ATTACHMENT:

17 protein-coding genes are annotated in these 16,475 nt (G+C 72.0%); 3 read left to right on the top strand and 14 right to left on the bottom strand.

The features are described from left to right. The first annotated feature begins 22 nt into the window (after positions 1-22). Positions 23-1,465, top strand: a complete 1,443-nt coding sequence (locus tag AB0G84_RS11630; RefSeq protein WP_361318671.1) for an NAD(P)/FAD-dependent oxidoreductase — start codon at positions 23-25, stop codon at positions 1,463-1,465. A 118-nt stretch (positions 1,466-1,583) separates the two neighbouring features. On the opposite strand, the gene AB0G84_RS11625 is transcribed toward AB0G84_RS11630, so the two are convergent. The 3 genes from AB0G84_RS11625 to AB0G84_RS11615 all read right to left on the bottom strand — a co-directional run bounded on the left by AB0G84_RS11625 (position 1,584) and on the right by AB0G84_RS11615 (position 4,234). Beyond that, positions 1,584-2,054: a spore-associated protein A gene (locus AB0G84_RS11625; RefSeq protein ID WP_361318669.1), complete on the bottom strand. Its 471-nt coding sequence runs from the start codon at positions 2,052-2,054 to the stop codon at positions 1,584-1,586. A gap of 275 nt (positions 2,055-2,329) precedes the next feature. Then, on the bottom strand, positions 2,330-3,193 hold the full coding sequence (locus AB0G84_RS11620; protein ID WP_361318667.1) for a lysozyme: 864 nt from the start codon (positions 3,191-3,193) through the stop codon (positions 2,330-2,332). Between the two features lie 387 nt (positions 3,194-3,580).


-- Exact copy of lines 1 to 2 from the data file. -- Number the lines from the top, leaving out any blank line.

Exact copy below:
17 protein-coding genes are annotated in these 16,475 nt (G+C 72.0%); 3 read left to right on the top strand and 14 right to left on the bottom strand.

The features are described from left to right. The first annotated feature begins 22 nt into the window (after positions 1-22). Positions 23-1,465, top strand: a complete 1,443-nt coding sequence (locus tag AB0G84_RS11630; RefSeq protein WP_361318671.1) for an NAD(P)/FAD-dependent oxidoreductase — start codon at positions 23-25, stop codon at positions 1,463-1,465. A 118-nt stretch (positions 1,466-1,583) separates the two neighbouring features. On the opposite strand, the gene AB0G84_RS11625 is transcribed toward AB0G84_RS11630, so the two are convergent. The 3 genes from AB0G84_RS11625 to AB0G84_RS11615 all read right to left on the bottom strand — a co-directional run bounded on the left by AB0G84_RS11625 (position 1,584) and on the right by AB0G84_RS11615 (position 4,234). Beyond that, positions 1,584-2,054: a spore-associated protein A gene (locus AB0G84_RS11625; RefSeq protein ID WP_361318669.1), complete on the bottom strand. Its 471-nt coding sequence runs from the start codon at positions 2,052-2,054 to the stop codon at positions 1,584-1,586. A gap of 275 nt (positions 2,055-2,329) precedes the next feature. Then, on the bottom strand, positions 2,330-3,193 hold the full coding sequence (locus AB0G84_RS11620; protein ID WP_361318667.1) for a lysozyme: 864 nt from the start codon (positions 3,191-3,193) through the stop codon (positions 2,330-2,332). Between the two features lie 387 nt (positions 3,194-3,580).